1. The AIRR Act is Not Conservative
  2. Creates a New Special-interest Bureaucracy
  3. Diminishes Congressional Oversight
  4. A High Cost to Taxpayers and a Sweet Deal for Unions
  5. The Proposal is Less Safe

Despite their strong conservative opposition, at the Markup, eight days after the rollout, conservative members rejoined ranks. Nearly every amendment vote produced a strict party-line split: Republicans (34 seats on the committee) consistently outnumbering Democrats (25 seats on the committee).

Bear in mind, Shuster wanted to introduce this legislation a full year ago, but was forced to delay and retool, due to the growing FAA NextGen debacles. So, in total, the Shuster/A4A proposal is seeing opposition from everyone EXCEPT the cronies who stand to reap the core of the intended special interest gain: i.e., the only consistent support comes from industry (A4A and the airlines), the NATCA NEB members (all of whom are near retirement), and the Congress-critters who earn campaign contributions by advocating for this bad idea.

At time 9:21:58 of the nearly ten-hour Markup, just prior to the quick series of final votes, Representative DeFazio offered this comment: “…(the amendments) are generally – how would you describe them – tweaks to the imaginary ATC corporation (laughter) … they would make it better, if it happened (more laughter)….”.

In other words, the Shuster/A4A proposal distills down to just one big joke – a waste of our time and money.


See also:
  • 2/23/2016 – ‘FAA reform bill raises concern from Queens leaders’
  • 2/22/2016 – ‘The FAA restructuring bill already looks like it’s on life support’
  • 2/22/2016 – ‘AIRR Delayed Amid ATC Reform Opposition’
  • 2/12/2016 – LAMA Resolution opposed to HR4441
  • 2/4/2016 – ‘Republicans Introduce Plan to Remove 30K People From the Federal Government’s Payroll’

Even with all this opposition and concern, the talking heads at the source keep trying to sell this crap; check out this USA Today interview of an A4A mouthpiece:

LIVESTREAM: AIRR Act Hearing

The Transportation and Infrastructure Committee is holding an AIRR Act hearing at this moment, chaired by Bill Shuster. Two hours in, the witnesses include Ed Bolen, Robert Poole, Paul Rinaldi and Nick Calio, all of whom (except Bolen) are strong advocates of this corporate giveaway. Shuster has unfortunately set such small time allotments that the representatives and witnesses simply cannot get into sufficient depth to clearly debate the issues and arrive at solid solutions. Nonetheless, lots of concerns and opposition are being strongly declared.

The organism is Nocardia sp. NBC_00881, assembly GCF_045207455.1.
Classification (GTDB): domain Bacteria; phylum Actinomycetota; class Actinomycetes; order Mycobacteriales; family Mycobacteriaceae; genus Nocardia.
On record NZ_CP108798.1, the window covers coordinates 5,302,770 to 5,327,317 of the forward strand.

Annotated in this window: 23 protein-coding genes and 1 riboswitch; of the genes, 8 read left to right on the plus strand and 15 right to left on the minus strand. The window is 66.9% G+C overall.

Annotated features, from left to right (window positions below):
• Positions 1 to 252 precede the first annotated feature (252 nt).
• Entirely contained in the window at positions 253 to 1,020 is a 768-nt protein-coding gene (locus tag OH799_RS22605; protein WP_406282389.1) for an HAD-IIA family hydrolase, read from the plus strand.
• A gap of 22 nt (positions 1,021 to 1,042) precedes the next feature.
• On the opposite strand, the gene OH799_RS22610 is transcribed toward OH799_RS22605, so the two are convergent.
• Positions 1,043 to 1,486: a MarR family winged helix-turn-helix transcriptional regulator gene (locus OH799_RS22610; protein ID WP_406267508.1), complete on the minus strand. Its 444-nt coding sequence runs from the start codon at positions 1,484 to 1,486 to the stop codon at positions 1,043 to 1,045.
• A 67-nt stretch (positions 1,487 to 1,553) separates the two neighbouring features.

Here is an embed for the livestream … The hearing ended at 1:43pm EST. Here is a link to a video of the full hearing, which ran for nearly 4-hours:
https://www.youtube.com/watch?v=y-OC0cfW_Nc&feature=youtu.be&t=690

Note the link starts at 690-seconds into the recording; it appears that the recording was begun nearly 11-minutes prior to the actual gaveled opening by Shuster.

See also this opinion piece from TheHill.com (PDF below, annotated by aiREFORM):

This pop-out view is scrollable, and the PDF copy may be downloaded.

UPDATED at 1:00pm EST on 2/10/2016: — 5-minute recess; will resume with session #2 momentarily.

“We were nice and low, saw this really cute bar…”

A funny way to point out the corruption, cronyism and failures by the ‘players’ in today’s Av-Gov Complex….

A flight attendant hanging out at a bar is handed the phone and told she has a call. She chats with FAA Administrator Michael Huerta for a few minutes. She happens to be interested in buying a house in Phoenix, and knows home prices have been plummeting due to new lower routes imposed for NextGen. She asks Mr. Huerta if he can help her to get a better price by allowing flights even lower to the ground. Here’s the video:

During the phone conversation, Serena learns that Mr. Huerta is having dinner with ‘Bill’ and ‘Shelley’. This is a reference to the relationship between House Transportation & Infrastructure Committee Chair Bill Shuster and Shelley Rubino, a VP at a major aviation lobbyist firm, Airlines for America.

As of this week, the two biggest ‘aviation impact people’ pushing legislation to move ATC out of FAA are Bill Shuster and Nick Calio, Shelley’s boss at Airlines for America.